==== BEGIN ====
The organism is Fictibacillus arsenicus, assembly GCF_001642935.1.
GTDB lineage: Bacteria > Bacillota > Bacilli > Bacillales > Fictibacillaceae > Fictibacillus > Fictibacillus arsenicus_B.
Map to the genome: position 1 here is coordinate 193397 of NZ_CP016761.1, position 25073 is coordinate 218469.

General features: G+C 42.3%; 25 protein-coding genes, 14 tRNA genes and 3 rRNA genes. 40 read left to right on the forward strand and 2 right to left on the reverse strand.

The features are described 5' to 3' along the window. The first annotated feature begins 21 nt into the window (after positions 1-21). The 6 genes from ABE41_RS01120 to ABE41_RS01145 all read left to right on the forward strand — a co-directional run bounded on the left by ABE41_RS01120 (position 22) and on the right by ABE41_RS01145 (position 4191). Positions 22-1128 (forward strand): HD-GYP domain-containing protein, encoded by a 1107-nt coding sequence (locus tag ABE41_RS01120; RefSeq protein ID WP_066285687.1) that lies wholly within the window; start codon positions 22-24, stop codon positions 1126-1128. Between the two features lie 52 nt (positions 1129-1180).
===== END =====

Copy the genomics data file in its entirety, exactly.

The organism is Fictibacillus arsenicus, assembly GCF_001642935.1.
GTDB lineage: Bacteria > Bacillota > Bacilli > Bacillales > Fictibacillaceae > Fictibacillus > Fictibacillus arsenicus_B.
Map to the genome: position 1 here is coordinate 193397 of NZ_CP016761.1, position 25073 is coordinate 218469.

General features: G+C 42.3%; 25 protein-coding genes, 14 tRNA genes and 3 rRNA genes. 40 read left to right on the forward strand and 2 right to left on the reverse strand.

The features are described 5' to 3' along the window. The first annotated feature begins 21 nt into the window (after positions 1-21). The 6 genes from ABE41_RS01120 to ABE41_RS01145 all read left to right on the forward strand — a co-directional run bounded on the left by ABE41_RS01120 (position 22) and on the right by ABE41_RS01145 (position 4191). Positions 22-1128 (forward strand): HD-GYP domain-containing protein, encoded by a 1107-nt coding sequence (locus tag ABE41_RS01120; RefSeq protein ID WP_066285687.1) that lies wholly within the window; start codon positions 22-24, stop codon positions 1126-1128. Between the two features lie 52 nt (positions 1129-1180).